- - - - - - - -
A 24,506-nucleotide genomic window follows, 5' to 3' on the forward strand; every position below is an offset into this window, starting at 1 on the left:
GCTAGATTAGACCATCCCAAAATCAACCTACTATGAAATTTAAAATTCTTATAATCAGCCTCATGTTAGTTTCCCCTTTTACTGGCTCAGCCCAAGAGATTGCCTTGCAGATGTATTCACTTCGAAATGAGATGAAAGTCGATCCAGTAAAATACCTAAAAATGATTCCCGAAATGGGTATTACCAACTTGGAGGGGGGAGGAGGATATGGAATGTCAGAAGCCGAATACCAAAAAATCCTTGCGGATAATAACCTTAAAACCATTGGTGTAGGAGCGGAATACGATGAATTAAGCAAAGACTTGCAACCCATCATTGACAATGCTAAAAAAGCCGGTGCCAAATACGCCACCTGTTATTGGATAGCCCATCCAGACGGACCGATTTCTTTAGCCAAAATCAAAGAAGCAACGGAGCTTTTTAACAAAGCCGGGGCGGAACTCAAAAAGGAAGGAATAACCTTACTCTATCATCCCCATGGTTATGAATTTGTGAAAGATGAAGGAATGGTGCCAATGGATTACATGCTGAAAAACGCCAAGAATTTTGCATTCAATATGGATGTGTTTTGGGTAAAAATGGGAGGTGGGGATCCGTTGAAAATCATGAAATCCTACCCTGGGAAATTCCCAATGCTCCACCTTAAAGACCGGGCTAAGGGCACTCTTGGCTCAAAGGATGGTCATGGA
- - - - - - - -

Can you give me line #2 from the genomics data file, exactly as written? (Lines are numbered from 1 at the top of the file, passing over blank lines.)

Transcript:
GCTAGATTAGACCATCCCAAAATCAACCTACTATGAAATTTAAAATTCTTATAATCAGCCTCATGTTAGTTTCCCCTTTTACTGGCTCAGCCCAAGAGATTGCCTTGCAGATGTATTCACTTCGAAATGAGATGAAAGTCGATCCAGTAAAATACCTAAAAATGATTCCCGAAATGGGTATTACCAACTTGGAGGGGGGAGGAGGATATGGAATGTCAGAAGCCGAATACCAAAAAATCCTTGCGGATAATAACCTTAAAACCATTGGTGTAGGAGCGGAATACGATGAATTAAGCAAAGACTTGCAACCCATCATTGACAATGCTAAAAAAGCCGGTGCCAAATACGCCACCTGTTATTGGATAGCCCATCCAGACGGACCGATTTCTTTAGCCAAAATCAAAGAAGCAACGGAGCTTTTTAACAAAGCCGGGGCGGAACTCAAAAAGGAAGGAATAACCTTACTCTATCATCCCCATGGTTATGAATTTGTGAAAGATGAAGGAATGGTGCCAATGGATTACATGCTGAAAAACGCCAAGAATTTTGCATTCAATATGGATGTGTTTTGGGTAAAAATGGGAGGTGGGGATCCGTTGAAAATCATGAAATCCTACCCTGGGAAATTCCCAATGCTCCACCTTAAAGACCGGGCTAAGGGCACTCTTGGCTCAAAGGATGGTCATGGA